The essential detail of this, from a perspective of syntactic analysis, is thus that the construction does not require an implied verb, and that the position of the second noun puts it in the accusative case unless it’s the specifier (subject) of a verb phrase. That this is not so unreasonable is proven first of all by the universal acceptance of “than whom” in phrases such as Gladstone’s “Mr. Newton, than whom no one is of greater authority,” which has the object of comparison clearly in the accusative case (whom).
Moreover, the Oxford English Dictionary presents a variety of examples from across the centuries, such as Oliver Goldsmith’s “I am, not less than him, a despiser of the multitude.” This construction is quite native to English, and predates considerably those who had decided that it was wrong. On what basis did they decide it was wrong? Only the basis of incomplete grammatical analysis. We no longer believe in phlogiston; in matters of English syntax, we likewise have no cause to adhere to antiquated theories that are at odds with observed reality, especially when better understanding has long since been available.
Addition the next morning:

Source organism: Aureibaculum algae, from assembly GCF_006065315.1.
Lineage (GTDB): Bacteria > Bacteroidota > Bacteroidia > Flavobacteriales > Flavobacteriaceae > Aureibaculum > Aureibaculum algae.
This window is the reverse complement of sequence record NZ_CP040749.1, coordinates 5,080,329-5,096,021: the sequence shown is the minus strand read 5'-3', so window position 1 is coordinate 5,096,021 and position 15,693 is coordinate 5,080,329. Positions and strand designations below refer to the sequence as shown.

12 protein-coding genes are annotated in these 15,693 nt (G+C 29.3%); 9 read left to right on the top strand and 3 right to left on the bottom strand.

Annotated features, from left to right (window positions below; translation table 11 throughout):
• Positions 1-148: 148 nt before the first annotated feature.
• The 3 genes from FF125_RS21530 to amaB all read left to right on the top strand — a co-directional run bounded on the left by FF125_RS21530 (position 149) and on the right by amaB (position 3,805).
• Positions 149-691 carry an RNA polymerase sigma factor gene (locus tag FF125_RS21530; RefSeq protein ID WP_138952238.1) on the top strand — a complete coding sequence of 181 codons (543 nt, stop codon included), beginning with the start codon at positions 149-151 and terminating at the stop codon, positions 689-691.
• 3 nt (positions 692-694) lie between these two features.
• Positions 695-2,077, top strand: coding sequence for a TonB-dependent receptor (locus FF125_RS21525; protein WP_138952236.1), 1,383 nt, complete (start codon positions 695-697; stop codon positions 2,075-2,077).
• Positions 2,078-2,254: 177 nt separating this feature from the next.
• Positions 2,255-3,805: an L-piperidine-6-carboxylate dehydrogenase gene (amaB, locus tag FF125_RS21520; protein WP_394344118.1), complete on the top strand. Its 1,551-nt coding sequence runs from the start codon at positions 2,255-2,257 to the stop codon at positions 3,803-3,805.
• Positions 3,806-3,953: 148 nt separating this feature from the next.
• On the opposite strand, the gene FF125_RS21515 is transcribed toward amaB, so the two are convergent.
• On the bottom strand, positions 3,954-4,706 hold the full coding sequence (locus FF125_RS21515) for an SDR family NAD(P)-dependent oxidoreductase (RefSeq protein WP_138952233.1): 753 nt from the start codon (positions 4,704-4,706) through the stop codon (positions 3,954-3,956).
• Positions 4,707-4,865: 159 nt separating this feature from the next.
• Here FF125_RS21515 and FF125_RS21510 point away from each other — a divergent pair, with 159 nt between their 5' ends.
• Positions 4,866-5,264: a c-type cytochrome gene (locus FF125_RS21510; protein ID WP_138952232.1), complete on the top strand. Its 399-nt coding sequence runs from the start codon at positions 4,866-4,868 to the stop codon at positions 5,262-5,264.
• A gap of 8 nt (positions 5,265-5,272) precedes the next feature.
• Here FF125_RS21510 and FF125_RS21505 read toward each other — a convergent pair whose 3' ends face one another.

I wrote the above off the top of my head on the late side of the evening, so it may ramble a bit. I also overlooked a current analysis of the “taller than me” usage: that in such cases than is functioning not as conjunction but as preposition. In such a case, of course, the following pronoun must be in the accusative (object) case, as the complement of a preposition must be if it is a noun phrase. Such an analysis neatly cuts the Gordian knot, and certainly many function words have different uses as different parts of speech. As this is the analysis given in such resources as The New Fowler’s and The Oxford Guide to Canadian English Usage, who am I to gainsay it? Both of these authoritative manuals also point out that while many prescriptivists dislike the “than me” construction, in general usage a “than I” construction may be considered excessively formal.